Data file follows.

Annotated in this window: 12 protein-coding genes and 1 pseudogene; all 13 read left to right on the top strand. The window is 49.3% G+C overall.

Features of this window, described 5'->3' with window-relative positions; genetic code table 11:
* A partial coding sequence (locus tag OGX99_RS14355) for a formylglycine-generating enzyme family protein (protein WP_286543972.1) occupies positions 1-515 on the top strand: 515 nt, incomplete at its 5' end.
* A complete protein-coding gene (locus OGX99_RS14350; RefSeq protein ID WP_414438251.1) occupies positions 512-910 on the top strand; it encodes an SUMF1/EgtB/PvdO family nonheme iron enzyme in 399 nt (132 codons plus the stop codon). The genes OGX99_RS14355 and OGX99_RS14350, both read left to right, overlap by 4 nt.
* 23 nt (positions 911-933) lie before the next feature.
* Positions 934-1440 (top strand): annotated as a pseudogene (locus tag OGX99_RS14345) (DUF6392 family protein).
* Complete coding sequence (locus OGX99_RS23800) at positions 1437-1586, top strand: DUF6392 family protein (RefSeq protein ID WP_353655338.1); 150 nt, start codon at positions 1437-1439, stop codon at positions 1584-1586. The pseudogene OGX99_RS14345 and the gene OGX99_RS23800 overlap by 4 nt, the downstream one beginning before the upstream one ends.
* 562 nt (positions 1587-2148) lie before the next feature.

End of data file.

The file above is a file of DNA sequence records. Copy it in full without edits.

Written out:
Annotated in this window: 12 protein-coding genes and 1 pseudogene; all 13 read left to right on the top strand. The window is 49.3% G+C overall.

Features of this window, described 5'->3' with window-relative positions; genetic code table 11:
* A partial coding sequence (locus tag OGX99_RS14355) for a formylglycine-generating enzyme family protein (protein WP_286543972.1) occupies positions 1-515 on the top strand: 515 nt, incomplete at its 5' end.
* A complete protein-coding gene (locus OGX99_RS14350; RefSeq protein ID WP_414438251.1) occupies positions 512-910 on the top strand; it encodes an SUMF1/EgtB/PvdO family nonheme iron enzyme in 399 nt (132 codons plus the stop codon). The genes OGX99_RS14355 and OGX99_RS14350, both read left to right, overlap by 4 nt.
* 23 nt (positions 911-933) lie before the next feature.
* Positions 934-1440 (top strand): annotated as a pseudogene (locus tag OGX99_RS14345) (DUF6392 family protein).
* Complete coding sequence (locus OGX99_RS23800) at positions 1437-1586, top strand: DUF6392 family protein (RefSeq protein ID WP_353655338.1); 150 nt, start codon at positions 1437-1439, stop codon at positions 1584-1586. The pseudogene OGX99_RS14345 and the gene OGX99_RS23800 overlap by 4 nt, the downstream one beginning before the upstream one ends.
* 562 nt (positions 1587-2148) lie before the next feature.